Crafty by Nature

Crafty by Nature

How to Crochet a Hanging Terrarium Planter

comments (6) April 14th, 2009     

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CalPatch cal patch, contributor
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My hanging terrarium takes up no tabletop space.
This is all you need to begin this project.
Chain 6 to start.
My hanging terrarium takes up no tabletop space.

My hanging terrarium takes up no tabletop space.

Photo: Cal Patch

Everyone is making terrariums lately, and I am thrilled that they've finally made a comeback. The idea of making one in a mason jar is the perfect mix of recycling, gardening, and making. However, another jar on my tabletop will only get lost among the others filled with buttons, beads, ribbons, and who knows what. So I came up with a plan to suspend the terrariums in midair, where the rent is cheap. Instead of creating the planter holder with '70s-style macramé, which I knew how to do back in my Girl Scout days but have sadly forgotten, I used crochet. It worked just fine.

To try this project, you'll need a skein of yarn, a compatible crochet hook, and a jar. Adapt this project to fit any size jar or container, so use what is on hand. I chose a simple linen/cotton yarn to keep it natural, but even string would work. Use a hook a size or two smaller than you normally would so the chainstitches will be nice and tight.


A skein of yarn or ball of string, a crochet hook, and mason jar are all you need to complete the planter.

1. Make the base. Round 1: Chain 6, and triple crochet into the sixth chain from hook.


Chain 6 to start.

Chain 1, *triple into the same stitch as before, chain 1, and repeat from * 10 times. You should have 12 "spokes" to the wheel: the turning chain plus 11 triples. Join with a slipstitch to the chain just before your first triple, forming a closed circle.


Soon, you'll have a 12-spoke wheel.

Round 2: Chain 7 (4 turning chains plus a 3-chain space), triple crochet in the first triple, chain 3, *triple in next triple, chain 3, and repeat from * around. Join with a slipstitch to the fourth chain.


Here's the base after completing the second round.

Check to see if the base is big enough to fit the bottom of the jar. If not, add another round of triples, this time with 5 chains in between.


Two rounds of triple crochet may fit the bottom of the jar perfectly.

2. Build the sides. For the first round working up the sides of the jar, make another round the same as the previous round of the base. I worked another round of triples with 3 chains between each. If you use a bigger jar, repeat this round a few more times until you have reached about a quarter of the way up the sides.


Work evenly up the sides of the jar.

3. Make the terrarium clearly visible. Create four "windows" by only working into every third stitch of the row below (and elongating the space-chain accordingly). So for the next row, chain 9 (turning chain) plus 11 (space) and work into the third triple of the row below with the stitch that is made by yarning over seven times before inserting the hook, and working the loops two-by-two as usual. For the next three "windows," chain 11 and make another octuple into the third triple of the row below. Join with a slipstitch into the ninth stitch of the starting chain. Feel free to adapt this to your jar and make even taller stitches if desired. The length of the hook is the only limit to how many times you can yarn over. For my planter, this was my final row, but if you desire more height, you can crochet another window row or another of the rows used for step 2. Build the sides as high as desired.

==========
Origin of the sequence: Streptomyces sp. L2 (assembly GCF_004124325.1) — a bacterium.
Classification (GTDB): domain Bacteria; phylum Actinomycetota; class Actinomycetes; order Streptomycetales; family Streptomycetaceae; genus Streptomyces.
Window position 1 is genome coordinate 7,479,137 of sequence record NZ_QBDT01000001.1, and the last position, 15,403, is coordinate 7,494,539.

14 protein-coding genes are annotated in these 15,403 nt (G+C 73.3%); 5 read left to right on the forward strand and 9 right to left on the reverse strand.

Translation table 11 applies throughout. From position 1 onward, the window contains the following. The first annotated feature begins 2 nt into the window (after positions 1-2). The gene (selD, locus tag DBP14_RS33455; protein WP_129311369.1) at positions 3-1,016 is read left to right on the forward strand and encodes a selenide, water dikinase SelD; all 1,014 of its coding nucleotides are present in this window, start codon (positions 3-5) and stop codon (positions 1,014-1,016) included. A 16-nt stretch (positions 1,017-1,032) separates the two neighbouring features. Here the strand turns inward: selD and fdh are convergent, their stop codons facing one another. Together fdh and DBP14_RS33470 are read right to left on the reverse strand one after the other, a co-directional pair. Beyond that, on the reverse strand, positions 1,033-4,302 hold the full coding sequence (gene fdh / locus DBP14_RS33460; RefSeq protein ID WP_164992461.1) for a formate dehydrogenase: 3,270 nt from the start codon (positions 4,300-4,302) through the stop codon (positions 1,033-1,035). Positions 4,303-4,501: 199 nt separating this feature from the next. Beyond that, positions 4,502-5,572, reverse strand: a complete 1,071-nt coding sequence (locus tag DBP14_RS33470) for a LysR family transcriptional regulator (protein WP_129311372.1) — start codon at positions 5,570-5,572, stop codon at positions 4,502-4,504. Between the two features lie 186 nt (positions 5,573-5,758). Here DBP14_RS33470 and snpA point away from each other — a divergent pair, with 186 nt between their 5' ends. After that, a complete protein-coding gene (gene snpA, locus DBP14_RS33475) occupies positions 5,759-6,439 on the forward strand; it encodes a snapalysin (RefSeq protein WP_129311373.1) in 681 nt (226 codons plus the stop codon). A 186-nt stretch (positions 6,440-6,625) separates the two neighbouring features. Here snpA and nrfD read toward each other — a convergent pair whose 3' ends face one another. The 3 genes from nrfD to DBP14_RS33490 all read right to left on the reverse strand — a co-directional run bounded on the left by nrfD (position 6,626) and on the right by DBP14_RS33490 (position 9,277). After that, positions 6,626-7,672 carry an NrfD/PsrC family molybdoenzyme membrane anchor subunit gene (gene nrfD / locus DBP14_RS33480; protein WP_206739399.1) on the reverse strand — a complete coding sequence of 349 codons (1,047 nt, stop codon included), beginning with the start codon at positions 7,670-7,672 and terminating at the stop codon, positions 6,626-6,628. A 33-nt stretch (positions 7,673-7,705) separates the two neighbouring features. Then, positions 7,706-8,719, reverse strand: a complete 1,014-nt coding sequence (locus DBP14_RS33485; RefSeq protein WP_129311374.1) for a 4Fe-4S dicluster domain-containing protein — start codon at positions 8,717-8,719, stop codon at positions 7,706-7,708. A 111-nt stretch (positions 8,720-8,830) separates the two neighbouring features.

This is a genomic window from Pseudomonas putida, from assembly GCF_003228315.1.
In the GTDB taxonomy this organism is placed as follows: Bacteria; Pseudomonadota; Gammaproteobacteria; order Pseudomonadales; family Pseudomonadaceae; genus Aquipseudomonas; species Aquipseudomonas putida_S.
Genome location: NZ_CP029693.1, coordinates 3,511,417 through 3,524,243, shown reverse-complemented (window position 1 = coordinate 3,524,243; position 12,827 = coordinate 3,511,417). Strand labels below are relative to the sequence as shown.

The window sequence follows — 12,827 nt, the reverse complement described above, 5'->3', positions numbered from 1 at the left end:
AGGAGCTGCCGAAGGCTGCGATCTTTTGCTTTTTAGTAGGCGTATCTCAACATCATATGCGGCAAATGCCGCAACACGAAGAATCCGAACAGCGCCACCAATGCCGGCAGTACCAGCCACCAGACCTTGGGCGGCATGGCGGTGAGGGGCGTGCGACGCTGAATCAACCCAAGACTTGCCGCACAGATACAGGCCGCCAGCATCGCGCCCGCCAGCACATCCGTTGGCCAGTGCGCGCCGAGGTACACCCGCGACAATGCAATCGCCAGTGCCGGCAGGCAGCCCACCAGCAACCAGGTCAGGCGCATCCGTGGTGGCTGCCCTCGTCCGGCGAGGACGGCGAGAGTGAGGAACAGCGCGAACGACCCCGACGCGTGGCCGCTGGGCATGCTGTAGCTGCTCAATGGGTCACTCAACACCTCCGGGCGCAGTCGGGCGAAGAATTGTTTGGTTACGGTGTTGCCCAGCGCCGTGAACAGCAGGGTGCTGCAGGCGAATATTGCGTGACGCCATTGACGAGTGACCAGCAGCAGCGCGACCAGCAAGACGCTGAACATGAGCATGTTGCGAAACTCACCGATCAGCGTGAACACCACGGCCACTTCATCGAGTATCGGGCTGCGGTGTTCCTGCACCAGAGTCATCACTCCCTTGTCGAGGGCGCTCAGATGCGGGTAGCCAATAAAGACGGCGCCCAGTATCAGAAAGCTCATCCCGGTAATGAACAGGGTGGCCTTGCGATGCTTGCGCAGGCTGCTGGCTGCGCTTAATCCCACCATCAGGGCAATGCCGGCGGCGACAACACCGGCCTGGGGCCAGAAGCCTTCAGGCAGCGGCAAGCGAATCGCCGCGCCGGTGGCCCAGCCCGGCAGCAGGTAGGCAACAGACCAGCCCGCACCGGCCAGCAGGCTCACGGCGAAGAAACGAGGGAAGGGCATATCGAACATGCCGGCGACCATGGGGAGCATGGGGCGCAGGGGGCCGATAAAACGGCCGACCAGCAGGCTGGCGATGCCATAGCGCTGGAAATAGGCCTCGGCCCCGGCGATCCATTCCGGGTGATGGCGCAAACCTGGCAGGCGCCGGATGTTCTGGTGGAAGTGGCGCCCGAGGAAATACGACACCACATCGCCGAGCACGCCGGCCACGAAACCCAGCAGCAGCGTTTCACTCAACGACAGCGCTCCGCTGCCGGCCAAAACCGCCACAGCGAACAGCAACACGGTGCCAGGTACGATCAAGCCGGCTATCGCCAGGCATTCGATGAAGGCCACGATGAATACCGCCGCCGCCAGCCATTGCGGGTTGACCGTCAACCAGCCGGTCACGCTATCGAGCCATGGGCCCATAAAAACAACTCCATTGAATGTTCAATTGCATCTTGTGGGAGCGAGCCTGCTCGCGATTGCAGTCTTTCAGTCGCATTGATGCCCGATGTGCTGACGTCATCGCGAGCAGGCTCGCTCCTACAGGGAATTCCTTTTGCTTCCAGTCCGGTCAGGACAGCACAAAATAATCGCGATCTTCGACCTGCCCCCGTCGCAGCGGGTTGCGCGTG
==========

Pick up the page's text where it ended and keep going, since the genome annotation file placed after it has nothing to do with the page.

This is a "window" row of crochet.

4. Make the hangers. After the final join of your last row, chain the length you need to hang your planter. Keep count of your stitches so you can make three more hangers the same length. Finish off your first one, then join on three more times to the top of each quarter of the final round and chain the same length.


Crocheted chains containing 80 stitches make the hangers.

After all four are finished, tie them together in a knot and tie two ends to the other two to create a loop from which to hang the planter on a hook. Trim the ends evenly, and you're ready to hang.


Tied secure knots at the top to finish it off.

After making this, I thought of a few other uses for the concept. You could put tea lights in the jars and use them as lanterns, or fill a jar with water and cut flowers to use as a hanging vase. Just be sure the knots are secure. You could follow the steps to make hanging planters for any potted plant. Play around and make the project your own, and share whatever you do.


I'm so happy to have a bit of woodland nature indoors.

posted in: houseware, terrarium, nature, plant

Comments (6)

GmaLW writes: Hummmm..... Have a small strawberry planter I want to hang with Begonias in it. Been thinking about that for awhile. Think I just found the answer. Thank you Cal
Posted: 7:55 pm on September 22nd
ficklesticks writes: makes me remember my window doily-making days when I lived in Holland
Posted: 7:38 am on August 27th
ifthebirdsknew writes: about to get all terrarium craftmare with Katrina in the Adirondacks...watch out TOMPA it's gonna be a crocheted terrarium for your birthday...i love it...gonna use some sweet blue wet spun flax whaddya think. xo
Posted: 9:12 pm on May 15th
mommaviv writes: love love love it. I can't wait to cluster a bunch at different heights. What a decorating punch.
Posted: 1:19 am on May 14th
ohnoshesews writes: very cool! Love it.
Posted: 11:55 am on April 15th
susanstars writes: that is awesome, Cal!
Posted: 5:34 pm on April 14th
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